|GB2027686A *||Title not available|
|GB2121397A *||Title not available|
|Citing Patent||Filing date||Publication date||Applicant||Title|
|US4938288 *||May 5, 1989||Jul 3, 1990||Osca, Inc.||Non-damaging workover and completion fluid|
|US4938925 *||May 9, 1988||Jul 3, 1990||Exxon Chemical Patents, Inc.||Method of inhibiting corrosion using N-S containing compounds|
|US4941982 *||Jul 28, 1988||Jul 17, 1990||Great Lakes Chemical Corporation||Calcium-free clear high density fluids|
|US5622919 *||Nov 13, 1995||Apr 22, 1997||Halliburton Company||Composition and method for controlling precipitation when acidizing wells|
|US6225261||Jun 7, 1993||May 1, 2001||Halliburton Energy Services, Inc.||Composition and method for controlling precipitation when acidizing wells|
|US6415865||Mar 8, 2001||Jul 9, 2002||Halliburton Energy Serv Inc||Electron transfer agents in well acidizing compositions and methods|
|US6534448||Nov 2, 2000||Mar 18, 2003||Halliburton Energy Services, Inc.||Composition and method for acidizing wells and equipment without damaging precipitation|
|US6653260||Dec 7, 2001||Nov 25, 2003||Halliburton Energy Services, Inc.||Electron transfer system for well acidizing compositions and methods|
|US6706668||May 3, 2002||Mar 16, 2004||Halliburton Energy Services, Inc.||Electron transfer agents in well acidizing compositions and methods|
|US6894008||Dec 3, 2003||May 17, 2005||Baker Hughes Incorporated||Method of increasing pH of high-density brines|
|US6939483 *||Oct 11, 2001||Sep 6, 2005||Pabu Services, Inc.||Brine fluids with improved corrosion properties|
|US8007689||Aug 12, 2008||Aug 30, 2011||Bromine Compounds Ltd.||Liquid composition suitable for use as a corrosion inhibitor and a method for its preparation|
|US8119573||Feb 12, 2007||Feb 21, 2012||Bromine Compounds Ltd.||Corrosion inhibitors|
|US9038724 *||Nov 16, 2010||May 26, 2015||Halliburton Energy Services, Inc.||Oxygen scavenger compositions for completion brines|
|US9040466 *||Mar 4, 2013||May 26, 2015||Halliburton Energy Services, Inc.||Oxygen scavenger compositions for completion brines|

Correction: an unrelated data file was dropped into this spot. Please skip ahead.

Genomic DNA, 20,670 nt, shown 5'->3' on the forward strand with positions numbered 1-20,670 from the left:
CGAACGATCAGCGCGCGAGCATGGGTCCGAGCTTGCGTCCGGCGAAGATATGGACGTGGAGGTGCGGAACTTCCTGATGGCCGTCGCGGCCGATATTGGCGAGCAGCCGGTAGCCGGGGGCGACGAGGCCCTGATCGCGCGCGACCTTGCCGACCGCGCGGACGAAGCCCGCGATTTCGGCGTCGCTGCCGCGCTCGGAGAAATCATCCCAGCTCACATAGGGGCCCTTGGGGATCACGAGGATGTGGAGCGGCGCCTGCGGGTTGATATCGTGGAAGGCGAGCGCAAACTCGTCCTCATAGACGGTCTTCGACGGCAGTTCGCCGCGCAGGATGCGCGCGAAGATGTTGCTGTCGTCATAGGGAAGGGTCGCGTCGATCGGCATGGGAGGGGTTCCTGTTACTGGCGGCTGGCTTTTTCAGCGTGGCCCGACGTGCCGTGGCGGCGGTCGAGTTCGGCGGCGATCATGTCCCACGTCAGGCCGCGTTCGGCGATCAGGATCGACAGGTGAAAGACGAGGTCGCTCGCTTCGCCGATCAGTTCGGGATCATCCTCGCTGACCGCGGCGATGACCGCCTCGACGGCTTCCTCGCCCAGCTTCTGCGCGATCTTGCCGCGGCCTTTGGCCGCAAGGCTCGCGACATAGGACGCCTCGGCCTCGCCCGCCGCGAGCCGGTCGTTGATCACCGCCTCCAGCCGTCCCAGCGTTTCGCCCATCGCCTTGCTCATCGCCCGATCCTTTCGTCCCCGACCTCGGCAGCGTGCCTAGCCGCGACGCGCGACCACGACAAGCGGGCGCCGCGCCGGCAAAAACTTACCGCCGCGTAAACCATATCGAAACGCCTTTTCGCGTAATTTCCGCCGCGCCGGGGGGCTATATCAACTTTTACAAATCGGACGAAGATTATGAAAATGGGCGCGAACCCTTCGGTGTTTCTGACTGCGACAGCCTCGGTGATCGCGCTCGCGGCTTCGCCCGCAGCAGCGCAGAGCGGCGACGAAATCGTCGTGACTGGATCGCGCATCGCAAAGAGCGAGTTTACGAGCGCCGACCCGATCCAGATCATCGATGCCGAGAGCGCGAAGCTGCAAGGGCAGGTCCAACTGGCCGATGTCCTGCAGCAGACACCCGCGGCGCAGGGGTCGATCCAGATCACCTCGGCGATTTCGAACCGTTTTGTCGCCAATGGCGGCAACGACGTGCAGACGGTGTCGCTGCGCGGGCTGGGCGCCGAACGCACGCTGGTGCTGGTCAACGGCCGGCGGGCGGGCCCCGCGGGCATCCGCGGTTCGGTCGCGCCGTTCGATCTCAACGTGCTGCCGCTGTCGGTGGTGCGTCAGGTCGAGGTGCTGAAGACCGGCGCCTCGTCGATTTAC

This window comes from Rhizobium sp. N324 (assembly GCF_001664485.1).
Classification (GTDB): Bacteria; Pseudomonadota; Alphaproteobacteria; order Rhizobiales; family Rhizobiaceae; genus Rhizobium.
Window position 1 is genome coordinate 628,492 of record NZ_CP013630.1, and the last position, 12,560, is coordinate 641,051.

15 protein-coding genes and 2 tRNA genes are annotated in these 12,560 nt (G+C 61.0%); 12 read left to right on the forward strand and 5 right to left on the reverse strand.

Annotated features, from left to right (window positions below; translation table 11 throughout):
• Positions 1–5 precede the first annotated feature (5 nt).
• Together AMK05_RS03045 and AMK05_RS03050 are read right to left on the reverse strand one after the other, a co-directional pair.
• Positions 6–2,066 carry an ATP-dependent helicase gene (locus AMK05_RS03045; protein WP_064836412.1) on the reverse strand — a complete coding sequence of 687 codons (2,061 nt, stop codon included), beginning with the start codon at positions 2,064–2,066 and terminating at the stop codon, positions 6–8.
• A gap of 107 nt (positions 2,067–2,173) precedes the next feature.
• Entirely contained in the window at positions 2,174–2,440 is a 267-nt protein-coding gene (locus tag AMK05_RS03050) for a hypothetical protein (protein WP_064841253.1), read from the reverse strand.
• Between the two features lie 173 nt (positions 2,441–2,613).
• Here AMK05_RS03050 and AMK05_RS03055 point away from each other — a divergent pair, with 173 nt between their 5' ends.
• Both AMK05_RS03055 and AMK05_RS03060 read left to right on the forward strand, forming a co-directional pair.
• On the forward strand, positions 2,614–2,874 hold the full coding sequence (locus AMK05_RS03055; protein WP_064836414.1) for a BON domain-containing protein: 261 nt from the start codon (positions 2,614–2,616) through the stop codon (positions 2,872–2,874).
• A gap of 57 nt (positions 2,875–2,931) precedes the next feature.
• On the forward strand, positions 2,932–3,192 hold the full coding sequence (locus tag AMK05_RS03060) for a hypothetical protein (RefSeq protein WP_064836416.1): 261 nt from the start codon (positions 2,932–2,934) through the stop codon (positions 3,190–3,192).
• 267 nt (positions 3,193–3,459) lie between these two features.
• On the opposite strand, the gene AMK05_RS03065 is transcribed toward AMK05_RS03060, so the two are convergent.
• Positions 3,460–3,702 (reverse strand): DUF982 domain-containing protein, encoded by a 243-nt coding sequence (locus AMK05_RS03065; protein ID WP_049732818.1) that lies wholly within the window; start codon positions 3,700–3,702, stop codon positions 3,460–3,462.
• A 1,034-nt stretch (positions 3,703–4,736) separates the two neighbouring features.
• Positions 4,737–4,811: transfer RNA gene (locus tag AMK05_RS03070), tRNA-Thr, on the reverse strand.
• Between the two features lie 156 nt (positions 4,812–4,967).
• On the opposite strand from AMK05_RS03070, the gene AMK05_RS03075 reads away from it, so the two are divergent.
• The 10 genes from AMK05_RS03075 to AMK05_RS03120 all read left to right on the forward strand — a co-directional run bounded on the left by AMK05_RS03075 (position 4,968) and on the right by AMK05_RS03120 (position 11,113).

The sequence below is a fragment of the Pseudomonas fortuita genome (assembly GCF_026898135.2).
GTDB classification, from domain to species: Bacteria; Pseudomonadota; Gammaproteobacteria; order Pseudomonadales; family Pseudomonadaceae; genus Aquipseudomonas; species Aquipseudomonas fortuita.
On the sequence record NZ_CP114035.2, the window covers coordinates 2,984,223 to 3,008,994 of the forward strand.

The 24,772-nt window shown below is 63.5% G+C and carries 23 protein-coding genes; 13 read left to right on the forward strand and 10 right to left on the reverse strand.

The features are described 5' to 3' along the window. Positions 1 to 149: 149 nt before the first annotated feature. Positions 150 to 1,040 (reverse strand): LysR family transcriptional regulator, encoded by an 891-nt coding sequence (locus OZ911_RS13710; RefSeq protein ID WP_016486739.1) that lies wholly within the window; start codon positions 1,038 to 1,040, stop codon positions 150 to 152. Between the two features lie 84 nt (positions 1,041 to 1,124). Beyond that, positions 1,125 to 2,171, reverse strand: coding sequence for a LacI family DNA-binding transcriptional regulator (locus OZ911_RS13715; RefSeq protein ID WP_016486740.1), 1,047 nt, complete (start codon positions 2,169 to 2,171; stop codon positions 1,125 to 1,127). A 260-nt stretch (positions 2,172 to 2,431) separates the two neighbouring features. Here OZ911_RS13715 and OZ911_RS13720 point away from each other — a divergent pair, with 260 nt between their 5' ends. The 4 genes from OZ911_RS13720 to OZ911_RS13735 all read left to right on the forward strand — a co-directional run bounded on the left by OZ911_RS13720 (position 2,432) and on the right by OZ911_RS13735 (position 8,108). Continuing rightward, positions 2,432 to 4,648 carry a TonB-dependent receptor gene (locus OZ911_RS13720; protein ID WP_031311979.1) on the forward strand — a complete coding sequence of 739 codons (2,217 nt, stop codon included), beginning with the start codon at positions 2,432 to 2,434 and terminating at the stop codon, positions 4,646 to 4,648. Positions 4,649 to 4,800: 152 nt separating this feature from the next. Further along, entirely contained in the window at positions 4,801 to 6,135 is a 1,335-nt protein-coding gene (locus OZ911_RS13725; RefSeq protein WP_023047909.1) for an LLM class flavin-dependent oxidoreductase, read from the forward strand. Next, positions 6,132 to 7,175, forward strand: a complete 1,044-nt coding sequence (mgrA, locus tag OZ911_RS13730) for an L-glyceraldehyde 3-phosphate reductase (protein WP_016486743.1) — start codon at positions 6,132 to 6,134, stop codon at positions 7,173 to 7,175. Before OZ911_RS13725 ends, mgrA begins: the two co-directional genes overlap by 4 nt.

|US20040082485 *||Dec 3, 2003||Apr 29, 2004||Walker Michael L.||Method of increasing pH of high-density brines|
|US20050153845 *||Mar 10, 2005||Jul 14, 2005||Baker Hughes Incorporated||Method of increasing pH of high-density brines|
|US20120118569 *||Nov 16, 2010||May 17, 2012||Jay Paul Deville||Oxygen Scavenger Compositions for Completion Brines|
|US20130178398 *||Mar 4, 2013||Jul 11, 2013||Halliburton Energy Services, Inc.||Oxygen Scavenger Compositions for Completion Brines|
|WO1990013732A1 *||May 1, 1990||Nov 15, 1990||Osca Inc||Non-damaging workover and completion fluid|
|WO2012066284A1 *||Nov 15, 2011||May 24, 2012||Halliburton Energy Services, Inc.||Oxygen scavenger compositions for completion brines|
|U.S. Classification||507/266, 507/139, 252/389.61, 507/939, 507/145, 507/925, 252/389.62, 507/258|
|International Classification||E21B41/02, C09K8/06|
|Cooperative Classification||Y10S507/925, Y10S507/939, C09K8/06, E21B41/02|
|European Classification||C09K8/06, E21B41/02|
|Nov 20, 1986||AS||Assignment|
Owner name: GREAT LAKES CHEMICAL CORPORATION, INDIANA
Free format text: ASSIGNMENT OF ASSIGNORS INTEREST;ASSIGNOR:DADGAR, AHMAD;REEL/FRAME:004651/0899
Effective date: 19861031
|May 2, 1989||CC||Certificate of correction|
|May 15, 1992||FPAY||Fee payment|
Year of fee payment: 4
|Jun 25, 1996||REMI||Maintenance fee reminder mailed|
|Nov 17, 1996||LAPS||Lapse for failure to pay maintenance fees|
|Jan 28, 1997||FP||Expired due to failure to pay maintenance fee|
Effective date: 19961120